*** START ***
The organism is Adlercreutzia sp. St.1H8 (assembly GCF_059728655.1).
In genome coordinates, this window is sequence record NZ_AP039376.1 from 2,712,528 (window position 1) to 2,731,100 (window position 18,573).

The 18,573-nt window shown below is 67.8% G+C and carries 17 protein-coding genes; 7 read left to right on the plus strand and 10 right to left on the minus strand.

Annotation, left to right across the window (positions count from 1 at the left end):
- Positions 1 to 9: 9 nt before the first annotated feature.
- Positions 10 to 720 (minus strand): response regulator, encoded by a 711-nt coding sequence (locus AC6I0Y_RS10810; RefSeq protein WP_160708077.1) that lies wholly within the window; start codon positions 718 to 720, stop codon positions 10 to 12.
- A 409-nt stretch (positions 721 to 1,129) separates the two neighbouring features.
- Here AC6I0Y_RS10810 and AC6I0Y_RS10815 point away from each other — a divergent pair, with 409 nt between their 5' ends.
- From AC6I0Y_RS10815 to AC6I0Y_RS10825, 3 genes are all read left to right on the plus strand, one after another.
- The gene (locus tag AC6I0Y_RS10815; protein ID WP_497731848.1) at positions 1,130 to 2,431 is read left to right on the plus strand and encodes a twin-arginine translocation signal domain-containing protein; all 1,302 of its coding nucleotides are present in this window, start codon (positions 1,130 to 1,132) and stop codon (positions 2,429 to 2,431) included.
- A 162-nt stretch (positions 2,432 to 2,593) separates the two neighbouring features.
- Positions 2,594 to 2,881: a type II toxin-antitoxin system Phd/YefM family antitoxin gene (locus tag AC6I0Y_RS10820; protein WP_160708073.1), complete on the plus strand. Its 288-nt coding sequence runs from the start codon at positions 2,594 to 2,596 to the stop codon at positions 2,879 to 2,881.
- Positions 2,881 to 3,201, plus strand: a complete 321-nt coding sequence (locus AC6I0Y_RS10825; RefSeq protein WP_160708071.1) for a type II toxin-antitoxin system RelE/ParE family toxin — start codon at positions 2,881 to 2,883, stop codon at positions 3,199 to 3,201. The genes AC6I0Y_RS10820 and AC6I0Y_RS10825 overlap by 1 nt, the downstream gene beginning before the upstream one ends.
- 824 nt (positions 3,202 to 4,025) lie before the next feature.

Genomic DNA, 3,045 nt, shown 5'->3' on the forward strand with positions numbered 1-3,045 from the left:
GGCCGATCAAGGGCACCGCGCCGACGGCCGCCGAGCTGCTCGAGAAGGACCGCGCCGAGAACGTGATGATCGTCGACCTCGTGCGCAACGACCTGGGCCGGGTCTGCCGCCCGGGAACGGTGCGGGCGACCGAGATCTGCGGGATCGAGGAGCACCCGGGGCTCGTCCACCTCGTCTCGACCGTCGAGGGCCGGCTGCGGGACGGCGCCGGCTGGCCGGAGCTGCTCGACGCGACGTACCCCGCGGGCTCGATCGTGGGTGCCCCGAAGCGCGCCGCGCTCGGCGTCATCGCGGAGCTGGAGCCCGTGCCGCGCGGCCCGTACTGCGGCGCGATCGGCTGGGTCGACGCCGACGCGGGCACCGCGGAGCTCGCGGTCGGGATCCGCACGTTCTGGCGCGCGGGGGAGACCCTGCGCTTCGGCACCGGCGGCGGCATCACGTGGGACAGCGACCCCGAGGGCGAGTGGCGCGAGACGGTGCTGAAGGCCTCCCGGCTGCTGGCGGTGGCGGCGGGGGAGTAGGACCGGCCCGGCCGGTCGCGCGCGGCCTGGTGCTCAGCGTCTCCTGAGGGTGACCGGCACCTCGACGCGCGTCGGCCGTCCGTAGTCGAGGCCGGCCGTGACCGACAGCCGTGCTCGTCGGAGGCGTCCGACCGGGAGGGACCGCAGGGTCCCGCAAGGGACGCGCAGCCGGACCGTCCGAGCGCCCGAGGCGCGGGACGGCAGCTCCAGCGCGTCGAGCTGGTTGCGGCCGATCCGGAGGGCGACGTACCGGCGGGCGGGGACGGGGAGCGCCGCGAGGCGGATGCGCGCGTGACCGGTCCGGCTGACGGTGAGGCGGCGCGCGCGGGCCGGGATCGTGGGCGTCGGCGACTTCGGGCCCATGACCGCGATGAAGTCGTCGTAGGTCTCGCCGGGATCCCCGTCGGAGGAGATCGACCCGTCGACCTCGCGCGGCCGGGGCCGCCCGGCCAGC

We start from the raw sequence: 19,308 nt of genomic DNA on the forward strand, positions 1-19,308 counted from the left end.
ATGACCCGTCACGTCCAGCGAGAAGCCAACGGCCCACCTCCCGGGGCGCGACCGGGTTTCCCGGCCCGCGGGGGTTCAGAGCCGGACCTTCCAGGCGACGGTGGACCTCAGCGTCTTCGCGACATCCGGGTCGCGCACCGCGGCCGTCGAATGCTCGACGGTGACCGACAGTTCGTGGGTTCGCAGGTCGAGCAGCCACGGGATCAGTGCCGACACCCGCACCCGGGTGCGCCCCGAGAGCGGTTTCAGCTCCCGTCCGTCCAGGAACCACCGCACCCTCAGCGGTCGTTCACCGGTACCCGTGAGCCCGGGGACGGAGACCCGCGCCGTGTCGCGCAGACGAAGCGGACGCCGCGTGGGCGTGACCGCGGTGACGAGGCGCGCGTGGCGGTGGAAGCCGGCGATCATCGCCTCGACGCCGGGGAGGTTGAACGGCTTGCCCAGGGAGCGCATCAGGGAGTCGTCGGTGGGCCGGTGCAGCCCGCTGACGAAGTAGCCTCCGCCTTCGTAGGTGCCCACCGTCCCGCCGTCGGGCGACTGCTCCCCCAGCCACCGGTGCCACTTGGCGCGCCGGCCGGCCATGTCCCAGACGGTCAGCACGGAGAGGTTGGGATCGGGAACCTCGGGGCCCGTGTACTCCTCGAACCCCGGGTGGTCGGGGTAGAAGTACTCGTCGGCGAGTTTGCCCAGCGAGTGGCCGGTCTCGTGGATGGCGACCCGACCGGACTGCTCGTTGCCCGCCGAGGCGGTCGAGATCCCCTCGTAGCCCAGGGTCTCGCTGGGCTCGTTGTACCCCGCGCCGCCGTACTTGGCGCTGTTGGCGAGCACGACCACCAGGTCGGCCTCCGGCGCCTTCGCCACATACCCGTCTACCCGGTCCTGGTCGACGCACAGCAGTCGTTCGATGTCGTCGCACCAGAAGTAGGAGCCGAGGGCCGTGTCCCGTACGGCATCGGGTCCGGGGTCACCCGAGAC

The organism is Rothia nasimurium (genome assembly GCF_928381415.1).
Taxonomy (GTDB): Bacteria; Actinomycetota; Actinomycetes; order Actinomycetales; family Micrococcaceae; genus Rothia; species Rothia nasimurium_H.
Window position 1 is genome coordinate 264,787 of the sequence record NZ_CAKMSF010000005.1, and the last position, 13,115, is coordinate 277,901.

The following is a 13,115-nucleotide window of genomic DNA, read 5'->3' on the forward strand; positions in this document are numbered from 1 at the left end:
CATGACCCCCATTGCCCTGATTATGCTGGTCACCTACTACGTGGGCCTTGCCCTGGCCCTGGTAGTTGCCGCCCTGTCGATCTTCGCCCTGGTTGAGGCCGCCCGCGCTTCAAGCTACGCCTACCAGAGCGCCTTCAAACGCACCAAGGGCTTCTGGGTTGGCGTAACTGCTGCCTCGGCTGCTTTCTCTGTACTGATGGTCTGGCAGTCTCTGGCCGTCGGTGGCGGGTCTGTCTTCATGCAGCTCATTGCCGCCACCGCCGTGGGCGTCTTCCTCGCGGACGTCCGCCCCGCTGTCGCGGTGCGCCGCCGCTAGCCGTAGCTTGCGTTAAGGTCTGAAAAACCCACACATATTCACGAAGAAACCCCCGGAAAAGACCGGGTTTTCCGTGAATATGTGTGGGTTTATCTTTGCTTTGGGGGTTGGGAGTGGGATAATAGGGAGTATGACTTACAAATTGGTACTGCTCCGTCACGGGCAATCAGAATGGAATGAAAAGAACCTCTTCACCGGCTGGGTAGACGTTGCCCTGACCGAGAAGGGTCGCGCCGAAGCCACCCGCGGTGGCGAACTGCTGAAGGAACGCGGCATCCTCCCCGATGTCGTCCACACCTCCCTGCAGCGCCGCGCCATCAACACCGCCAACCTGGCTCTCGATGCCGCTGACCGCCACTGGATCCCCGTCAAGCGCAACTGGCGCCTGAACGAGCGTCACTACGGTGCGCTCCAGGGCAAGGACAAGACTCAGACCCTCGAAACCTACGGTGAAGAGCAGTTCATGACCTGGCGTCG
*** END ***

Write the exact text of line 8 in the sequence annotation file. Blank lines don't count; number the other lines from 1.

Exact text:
- Here AC6I0Y_RS10810 and AC6I0Y_RS10815 point away from each other — a divergent pair, with 409 nt between their 5' ends.